This presentation offers an educational overview of autoimmune central nervous system (CNS) disorders, evaluations (including antibody testing), and treatments.
This week’s case study reviews a uterine leiomyomata, which was removed from a 27-year-old woman who presented for a myomectomy due to abnormal uterine bleeding. Can you make the diagnosis?
The Mayo Clinic School of Health Sciences 10-week Phlebotomy Program is awarding full scholarships for students who are accepted into the October program. Application deadline is Wednesday, September 6.
This week’s case study reviews the case of a 58-year-old man who received an above-the-knee amputation as treatment for a growing, painful right thigh mass. Can you make the diagnosis?
According to the Centers for Disease Control and Prevention, more than 20,000 people each year in the United States are diagnosed with myeloma, which is a cancer of the plasma cells. In this month’s “Hot Topic,” Dragan Jevremovic, M.D., Ph.D., reviews the diagnostic criteria for multiple myeloma and discusses the laboratory tests, including the use of next-generation sequencing, that can be used to help diagnose and manage patients with this disease.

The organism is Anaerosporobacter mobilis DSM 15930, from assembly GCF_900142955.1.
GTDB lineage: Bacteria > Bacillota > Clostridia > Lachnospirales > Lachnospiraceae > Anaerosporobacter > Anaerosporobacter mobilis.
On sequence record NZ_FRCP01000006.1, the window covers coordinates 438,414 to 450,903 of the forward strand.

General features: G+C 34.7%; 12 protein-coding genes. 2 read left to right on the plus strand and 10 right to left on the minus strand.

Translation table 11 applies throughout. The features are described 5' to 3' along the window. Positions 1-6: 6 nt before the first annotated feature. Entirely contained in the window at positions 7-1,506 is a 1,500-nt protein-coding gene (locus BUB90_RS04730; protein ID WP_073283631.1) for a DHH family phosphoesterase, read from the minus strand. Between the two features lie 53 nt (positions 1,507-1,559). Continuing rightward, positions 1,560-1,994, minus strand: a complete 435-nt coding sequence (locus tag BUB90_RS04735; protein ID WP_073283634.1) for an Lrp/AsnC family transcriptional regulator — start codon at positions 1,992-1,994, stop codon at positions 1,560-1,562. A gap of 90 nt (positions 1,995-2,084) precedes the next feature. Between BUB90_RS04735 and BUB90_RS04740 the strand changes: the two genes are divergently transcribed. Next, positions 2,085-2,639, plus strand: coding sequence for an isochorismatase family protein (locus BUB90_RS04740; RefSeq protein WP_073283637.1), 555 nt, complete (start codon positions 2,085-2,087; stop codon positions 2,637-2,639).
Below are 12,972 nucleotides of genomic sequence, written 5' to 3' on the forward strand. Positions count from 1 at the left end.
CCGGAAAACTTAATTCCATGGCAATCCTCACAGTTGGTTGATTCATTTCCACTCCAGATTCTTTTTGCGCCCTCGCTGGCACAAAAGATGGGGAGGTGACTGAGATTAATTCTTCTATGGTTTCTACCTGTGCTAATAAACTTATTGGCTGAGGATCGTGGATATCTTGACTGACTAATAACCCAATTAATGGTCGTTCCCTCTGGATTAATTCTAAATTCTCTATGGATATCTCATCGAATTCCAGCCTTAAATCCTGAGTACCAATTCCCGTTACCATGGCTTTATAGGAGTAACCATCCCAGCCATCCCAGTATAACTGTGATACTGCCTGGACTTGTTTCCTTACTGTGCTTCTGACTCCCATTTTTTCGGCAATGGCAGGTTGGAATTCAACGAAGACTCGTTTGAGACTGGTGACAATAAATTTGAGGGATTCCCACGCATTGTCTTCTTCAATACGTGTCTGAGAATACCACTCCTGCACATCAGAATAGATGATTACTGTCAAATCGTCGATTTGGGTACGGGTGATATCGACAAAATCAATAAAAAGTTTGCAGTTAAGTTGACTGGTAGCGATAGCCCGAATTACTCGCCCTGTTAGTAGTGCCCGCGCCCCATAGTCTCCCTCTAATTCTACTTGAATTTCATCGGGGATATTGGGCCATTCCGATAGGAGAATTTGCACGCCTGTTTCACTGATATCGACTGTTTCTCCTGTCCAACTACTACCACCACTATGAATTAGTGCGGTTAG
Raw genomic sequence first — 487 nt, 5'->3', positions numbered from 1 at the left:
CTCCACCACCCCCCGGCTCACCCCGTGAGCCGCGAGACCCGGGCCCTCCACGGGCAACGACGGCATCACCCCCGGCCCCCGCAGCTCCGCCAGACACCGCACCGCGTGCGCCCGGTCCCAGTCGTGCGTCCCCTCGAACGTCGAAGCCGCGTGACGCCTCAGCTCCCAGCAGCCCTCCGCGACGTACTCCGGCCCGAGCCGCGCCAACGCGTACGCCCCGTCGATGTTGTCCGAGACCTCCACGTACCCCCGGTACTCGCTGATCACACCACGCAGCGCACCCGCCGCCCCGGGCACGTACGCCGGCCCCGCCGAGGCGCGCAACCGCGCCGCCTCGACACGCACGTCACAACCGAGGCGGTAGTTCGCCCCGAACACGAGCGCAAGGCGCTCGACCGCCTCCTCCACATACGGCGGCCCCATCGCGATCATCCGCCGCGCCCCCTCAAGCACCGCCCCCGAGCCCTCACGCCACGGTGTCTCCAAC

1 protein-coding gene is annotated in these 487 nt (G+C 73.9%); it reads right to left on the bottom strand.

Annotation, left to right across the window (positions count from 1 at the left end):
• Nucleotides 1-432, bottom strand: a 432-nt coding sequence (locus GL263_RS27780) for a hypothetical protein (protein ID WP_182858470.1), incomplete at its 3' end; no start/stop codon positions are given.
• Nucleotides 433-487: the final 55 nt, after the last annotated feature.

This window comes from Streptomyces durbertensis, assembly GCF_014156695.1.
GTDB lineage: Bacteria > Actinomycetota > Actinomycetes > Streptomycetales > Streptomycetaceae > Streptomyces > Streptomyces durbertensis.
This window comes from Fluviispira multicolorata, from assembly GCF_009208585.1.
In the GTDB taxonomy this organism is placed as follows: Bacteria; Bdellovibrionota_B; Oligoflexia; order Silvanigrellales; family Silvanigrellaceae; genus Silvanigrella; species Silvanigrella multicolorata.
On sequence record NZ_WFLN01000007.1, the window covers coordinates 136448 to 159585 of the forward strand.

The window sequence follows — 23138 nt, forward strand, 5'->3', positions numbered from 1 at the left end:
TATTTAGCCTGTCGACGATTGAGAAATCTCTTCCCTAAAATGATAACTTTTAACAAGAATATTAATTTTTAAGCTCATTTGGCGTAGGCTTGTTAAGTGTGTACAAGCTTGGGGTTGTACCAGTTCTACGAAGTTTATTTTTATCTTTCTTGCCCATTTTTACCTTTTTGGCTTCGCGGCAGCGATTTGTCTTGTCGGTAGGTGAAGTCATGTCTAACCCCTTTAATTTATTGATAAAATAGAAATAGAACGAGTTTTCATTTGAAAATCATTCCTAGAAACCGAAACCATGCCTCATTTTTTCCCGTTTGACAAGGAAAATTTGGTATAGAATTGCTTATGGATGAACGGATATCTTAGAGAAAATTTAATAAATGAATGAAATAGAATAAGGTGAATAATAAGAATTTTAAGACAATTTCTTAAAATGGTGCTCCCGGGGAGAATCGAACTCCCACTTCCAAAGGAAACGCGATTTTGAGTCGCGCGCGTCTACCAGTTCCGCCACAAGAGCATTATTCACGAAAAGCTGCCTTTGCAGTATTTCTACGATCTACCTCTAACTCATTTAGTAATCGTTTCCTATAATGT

Microcalcifications of the breast are detected through routine mammography. When identified, it’s necessary to ensure that these are not something more serious, such as colloid carcinoma or atypical ductal hyperplasia. In some cases, biopsy specimens demonstrate mucocele-like lesions of the breast. In this presentation, Daniel Visscher, M.D., discusses the Mayo Clinic experience in identifying these lesions and the associated risk of cancer.
The laboratory contributes to the health care system’s success through effective integration of testing from the community. The outreach program must have the proper focus, structure, and resources, and it must continually improve. Learn how to leverage your laboratory’s true value from industry experts.
This week’s case study reviews the request for antibody identification in a 28-year-old African-American female with previously negative antibody screens. Can you make the diagnosis?
Whole-exome sequencing offers a new level of genetic testing, but the test results require significant time and expertise to interpret. The results can frequently be difficult to communicate, both for technical reasons and because of the impact on the patient and family.